September 2012 Trulia Price Monitor Summary

% change in asking prices

# of 100 largest metros with asking-price increases

% change in asking prices, excluding foreclosures

Month-over-month,
seasonally adjusted

0.5%

(not reported)

0.6%

Quarter-over-quarter,
seasonally adjusted

1.6%

86

1.9%

Year-over-year

2.5%

74

3.5%

Phoenix Still Sets Pace for Home Price Rebounds
Asking prices in Phoenix rose 23.8% year over year in September, making Phoenix by far the biggest price-gainer in the country. What do the 10 metros with the largest price increases have in common? Truth is: not much! Phoenix, Cape Coral – Fort Myers, West Palm Beach and Orlando all had post-bubble price declines of half or more, so these year-on-year increases are a bounceback. In contrast, the price gains in San Jose and Denver are thanks to strong job growth. Prices in Oakland and San Jose are getting an additional lift from the decline in inventory and vacancies in those markets because tighter supply pushes up prices.

Metros with Largest Year-over-Year Asking Price Increases

# U.S. Metro

Y-o-Y % change in asking prices,
Sept 2012

Y-o-Y % change in asking prices,
Jun 2012

1 Phoenix, AZ

23.8%

18.1%

2 Cape Coral-Fort Myers, FL

16.7%

12.8%

3 Warren-Troy-Farmington Hills, MI

12.0%

6.3%

4 West Palm Beach, FL

11.6%

9.0%

5 San Jose, CA

10.4%

6.8%

6 Detroit, MI

9.1%

3.6%

7 Oakland, CA

9.0%

1.0%

8 Denver, CO

8.7%

6.0%

9 Orlando, FL

8.7%

5.0%

10 Tucson, AZ

8.6%

0.5%

Among the 100 largest metro areas.

Rents Up 4.8% Year over Year, Led by Houston and Miami
In September, rents rose nationally 4.8% year over year. Among the largest 25 rental markets, rents rose the most in Houston and Miami, where they climbed more than 10% year over year in September. Strong job growth has pushed up rental demand in Houston. Rent increases have cooled the most in San Francisco, from 14.5% in June down to 7.2% in September – which is still plenty high by national standards – but brings much-needed relief to renters in the SF Bay Area.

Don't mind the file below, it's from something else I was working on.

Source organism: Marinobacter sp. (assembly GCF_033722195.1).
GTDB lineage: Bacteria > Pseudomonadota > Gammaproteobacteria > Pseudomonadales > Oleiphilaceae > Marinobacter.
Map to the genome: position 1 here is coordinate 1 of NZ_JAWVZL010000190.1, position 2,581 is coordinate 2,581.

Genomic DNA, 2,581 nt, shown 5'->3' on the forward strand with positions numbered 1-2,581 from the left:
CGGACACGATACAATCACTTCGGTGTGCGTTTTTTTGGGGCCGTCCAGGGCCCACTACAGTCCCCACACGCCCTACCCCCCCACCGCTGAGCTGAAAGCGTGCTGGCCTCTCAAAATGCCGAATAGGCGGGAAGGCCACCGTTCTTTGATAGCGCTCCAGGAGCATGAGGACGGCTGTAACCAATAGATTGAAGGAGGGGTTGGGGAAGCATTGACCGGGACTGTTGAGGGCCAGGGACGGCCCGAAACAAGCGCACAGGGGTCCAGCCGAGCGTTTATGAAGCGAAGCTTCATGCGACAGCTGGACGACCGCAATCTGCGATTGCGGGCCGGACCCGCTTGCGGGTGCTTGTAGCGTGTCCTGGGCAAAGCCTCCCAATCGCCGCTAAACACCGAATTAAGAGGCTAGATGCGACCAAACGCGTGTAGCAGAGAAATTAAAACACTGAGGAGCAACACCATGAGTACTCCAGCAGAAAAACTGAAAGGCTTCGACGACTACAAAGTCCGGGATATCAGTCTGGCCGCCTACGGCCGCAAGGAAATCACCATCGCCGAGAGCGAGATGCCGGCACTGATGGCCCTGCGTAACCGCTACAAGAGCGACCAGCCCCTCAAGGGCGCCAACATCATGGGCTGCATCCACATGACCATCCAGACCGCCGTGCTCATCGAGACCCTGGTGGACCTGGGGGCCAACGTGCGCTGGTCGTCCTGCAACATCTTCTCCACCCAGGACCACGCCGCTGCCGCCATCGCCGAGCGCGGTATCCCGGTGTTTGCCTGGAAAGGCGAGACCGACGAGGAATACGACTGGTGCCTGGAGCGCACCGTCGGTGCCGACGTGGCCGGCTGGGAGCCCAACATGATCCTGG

Metros with Largest Year-over-year Asking Rent Increases

# U.S. Metro

% change in rents, Y-o-Y , Sept 2012

% change in rents, Y-o-Y, June 2012

1 Houston, TX

15.9%

6.7%

2 Miami, FL

10.4%

9.9%

3 Seattle, WA

9.6%

9.7%

4 Oakland, CA

9.2%

10.9%

5 Denver, CO

9.0%

10.7%

6 Philadelphia, PA

8.3%

6.0%

7 San Francisco, CA

7.2%

14.5%

8 Chicago, IL

7.0%

5.1%

9 Boston, MA

6.7%

9.4%

10 Minneapolis-St. Paul, MN-WI

6.0%

5.2%

Among the 25 largest rental markets.


This month, we’ll be keeping a close eye on the housing markets in the swing states and on housing policy. Stay tuned for the next Trulia Price Monitor and Trulia Rent Monitor, which will be released the day before Election Day, on Monday, November 5 at 10 AM ET.

How did we put this report together? To recap the methodology, the Trulia Price Monitor and the Trulia Rent Monitor track asking home prices and rents on a monthly basis, adjusting for the changing composition of listed homes, including foreclosures provided by RealtyTrac. The Trulia Price Monitor also accounts for the regular seasonal fluctuations in asking prices in order to reveal the underlying trend in prices. The Monitors can detect price movements at least three months before the major sales-price indexes do. Our FAQs provide all the technical details.